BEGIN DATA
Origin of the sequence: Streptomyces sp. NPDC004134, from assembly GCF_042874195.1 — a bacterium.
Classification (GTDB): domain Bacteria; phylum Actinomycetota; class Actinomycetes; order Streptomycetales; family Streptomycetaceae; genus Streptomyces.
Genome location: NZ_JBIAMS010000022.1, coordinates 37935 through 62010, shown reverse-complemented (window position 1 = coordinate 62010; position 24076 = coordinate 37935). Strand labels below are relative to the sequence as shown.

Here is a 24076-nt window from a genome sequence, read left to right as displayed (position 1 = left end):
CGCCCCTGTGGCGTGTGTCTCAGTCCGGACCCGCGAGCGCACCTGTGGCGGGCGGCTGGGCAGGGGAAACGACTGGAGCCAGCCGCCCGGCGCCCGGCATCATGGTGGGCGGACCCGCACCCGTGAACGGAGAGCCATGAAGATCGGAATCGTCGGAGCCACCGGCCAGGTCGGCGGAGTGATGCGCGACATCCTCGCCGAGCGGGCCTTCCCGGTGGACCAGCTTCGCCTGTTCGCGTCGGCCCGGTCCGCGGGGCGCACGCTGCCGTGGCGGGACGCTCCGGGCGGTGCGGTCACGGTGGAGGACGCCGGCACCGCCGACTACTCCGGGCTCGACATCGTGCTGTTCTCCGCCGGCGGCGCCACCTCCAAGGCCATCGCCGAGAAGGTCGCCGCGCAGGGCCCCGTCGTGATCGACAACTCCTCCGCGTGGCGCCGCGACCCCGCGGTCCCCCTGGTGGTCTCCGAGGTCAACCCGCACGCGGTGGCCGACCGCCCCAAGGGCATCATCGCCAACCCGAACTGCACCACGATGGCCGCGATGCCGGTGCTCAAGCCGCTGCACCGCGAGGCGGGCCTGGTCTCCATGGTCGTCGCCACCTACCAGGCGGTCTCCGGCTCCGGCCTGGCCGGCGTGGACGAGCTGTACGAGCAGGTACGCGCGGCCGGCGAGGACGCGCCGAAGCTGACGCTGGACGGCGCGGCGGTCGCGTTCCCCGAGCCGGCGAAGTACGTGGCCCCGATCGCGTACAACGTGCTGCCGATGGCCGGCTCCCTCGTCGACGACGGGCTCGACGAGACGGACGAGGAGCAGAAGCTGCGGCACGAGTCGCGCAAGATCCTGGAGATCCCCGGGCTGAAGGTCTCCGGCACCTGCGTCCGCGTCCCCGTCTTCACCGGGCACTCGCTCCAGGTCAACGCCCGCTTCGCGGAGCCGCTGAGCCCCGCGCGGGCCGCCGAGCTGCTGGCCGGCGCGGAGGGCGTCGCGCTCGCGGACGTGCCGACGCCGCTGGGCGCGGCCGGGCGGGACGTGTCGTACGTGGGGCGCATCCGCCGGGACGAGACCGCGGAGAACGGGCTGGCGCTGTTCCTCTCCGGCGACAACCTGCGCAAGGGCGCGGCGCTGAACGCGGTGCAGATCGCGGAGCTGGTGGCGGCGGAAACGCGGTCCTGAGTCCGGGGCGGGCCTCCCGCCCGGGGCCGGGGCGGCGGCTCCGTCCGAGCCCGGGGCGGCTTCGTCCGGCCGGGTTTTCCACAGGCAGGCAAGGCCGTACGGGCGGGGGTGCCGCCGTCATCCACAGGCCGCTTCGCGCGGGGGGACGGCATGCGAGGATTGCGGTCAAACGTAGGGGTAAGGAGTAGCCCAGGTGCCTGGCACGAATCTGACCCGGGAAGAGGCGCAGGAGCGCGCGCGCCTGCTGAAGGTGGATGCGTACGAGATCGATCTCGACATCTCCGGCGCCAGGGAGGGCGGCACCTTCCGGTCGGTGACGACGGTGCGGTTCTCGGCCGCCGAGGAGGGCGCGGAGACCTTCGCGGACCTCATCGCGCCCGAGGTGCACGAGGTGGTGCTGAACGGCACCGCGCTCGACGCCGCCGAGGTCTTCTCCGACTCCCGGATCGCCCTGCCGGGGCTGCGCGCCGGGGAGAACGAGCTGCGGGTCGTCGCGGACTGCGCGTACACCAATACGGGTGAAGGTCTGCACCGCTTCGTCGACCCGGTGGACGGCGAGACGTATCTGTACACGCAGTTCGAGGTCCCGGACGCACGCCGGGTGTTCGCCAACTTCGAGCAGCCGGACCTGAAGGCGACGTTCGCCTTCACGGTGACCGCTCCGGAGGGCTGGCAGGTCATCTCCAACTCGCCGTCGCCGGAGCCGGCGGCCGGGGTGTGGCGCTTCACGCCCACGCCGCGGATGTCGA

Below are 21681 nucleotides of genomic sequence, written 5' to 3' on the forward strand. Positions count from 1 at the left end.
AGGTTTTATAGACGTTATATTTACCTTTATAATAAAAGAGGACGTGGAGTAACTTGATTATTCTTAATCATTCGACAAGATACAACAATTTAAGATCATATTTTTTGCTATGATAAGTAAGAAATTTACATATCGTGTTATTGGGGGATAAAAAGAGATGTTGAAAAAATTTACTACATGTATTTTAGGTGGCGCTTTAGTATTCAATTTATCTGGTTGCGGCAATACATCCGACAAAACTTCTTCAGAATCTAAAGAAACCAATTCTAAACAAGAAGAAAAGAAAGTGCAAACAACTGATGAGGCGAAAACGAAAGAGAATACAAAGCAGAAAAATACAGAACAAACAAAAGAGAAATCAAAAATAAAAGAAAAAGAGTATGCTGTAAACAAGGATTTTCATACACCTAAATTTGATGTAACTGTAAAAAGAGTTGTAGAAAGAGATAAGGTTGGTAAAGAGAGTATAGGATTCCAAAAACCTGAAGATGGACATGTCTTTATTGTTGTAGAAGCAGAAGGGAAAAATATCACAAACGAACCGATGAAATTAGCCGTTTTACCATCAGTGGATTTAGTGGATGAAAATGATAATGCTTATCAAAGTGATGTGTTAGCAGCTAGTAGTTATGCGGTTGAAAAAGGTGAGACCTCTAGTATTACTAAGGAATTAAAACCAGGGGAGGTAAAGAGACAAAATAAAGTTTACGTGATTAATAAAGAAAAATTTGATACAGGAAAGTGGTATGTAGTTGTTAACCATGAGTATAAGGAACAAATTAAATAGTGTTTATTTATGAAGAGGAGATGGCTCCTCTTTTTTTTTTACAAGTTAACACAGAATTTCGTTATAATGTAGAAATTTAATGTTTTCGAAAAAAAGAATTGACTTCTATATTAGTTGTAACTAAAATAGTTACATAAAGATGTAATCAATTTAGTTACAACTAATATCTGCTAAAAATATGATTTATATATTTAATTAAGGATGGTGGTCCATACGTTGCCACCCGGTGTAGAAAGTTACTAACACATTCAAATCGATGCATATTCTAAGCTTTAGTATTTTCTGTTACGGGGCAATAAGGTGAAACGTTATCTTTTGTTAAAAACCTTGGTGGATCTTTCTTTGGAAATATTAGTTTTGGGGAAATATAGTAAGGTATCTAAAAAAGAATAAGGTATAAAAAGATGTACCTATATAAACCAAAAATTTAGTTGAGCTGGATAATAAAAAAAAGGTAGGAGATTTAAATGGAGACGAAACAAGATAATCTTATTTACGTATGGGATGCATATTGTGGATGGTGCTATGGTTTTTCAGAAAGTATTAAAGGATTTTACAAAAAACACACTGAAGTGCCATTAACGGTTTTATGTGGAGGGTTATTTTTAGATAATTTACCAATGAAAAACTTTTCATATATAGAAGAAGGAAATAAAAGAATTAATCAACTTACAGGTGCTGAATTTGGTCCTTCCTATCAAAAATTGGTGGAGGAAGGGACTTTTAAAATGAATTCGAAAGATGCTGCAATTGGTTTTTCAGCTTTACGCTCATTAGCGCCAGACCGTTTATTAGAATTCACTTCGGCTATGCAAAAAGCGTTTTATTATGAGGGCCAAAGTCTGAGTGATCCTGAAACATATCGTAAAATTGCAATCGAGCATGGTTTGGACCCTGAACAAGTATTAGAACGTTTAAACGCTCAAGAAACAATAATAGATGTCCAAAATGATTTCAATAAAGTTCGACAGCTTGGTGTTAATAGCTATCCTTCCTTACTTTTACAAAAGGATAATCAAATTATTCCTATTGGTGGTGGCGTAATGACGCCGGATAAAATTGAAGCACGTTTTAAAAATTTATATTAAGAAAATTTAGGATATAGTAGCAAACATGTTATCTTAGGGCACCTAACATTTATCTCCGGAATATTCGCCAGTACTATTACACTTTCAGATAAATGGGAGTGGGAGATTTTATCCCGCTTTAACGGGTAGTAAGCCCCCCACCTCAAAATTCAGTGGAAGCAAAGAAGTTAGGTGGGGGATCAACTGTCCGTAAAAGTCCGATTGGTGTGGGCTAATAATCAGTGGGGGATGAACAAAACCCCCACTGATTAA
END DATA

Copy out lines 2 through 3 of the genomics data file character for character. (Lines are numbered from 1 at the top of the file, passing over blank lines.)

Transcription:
Classification (GTDB): domain Bacteria; phylum Actinomycetota; class Actinomycetes; order Streptomycetales; family Streptomycetaceae; genus Streptomyces.
Genome location: NZ_JBIAMS010000022.1, coordinates 37935 through 62010, shown reverse-complemented (window position 1 = coordinate 62010; position 24076 = coordinate 37935). Strand labels below are relative to the sequence as shown.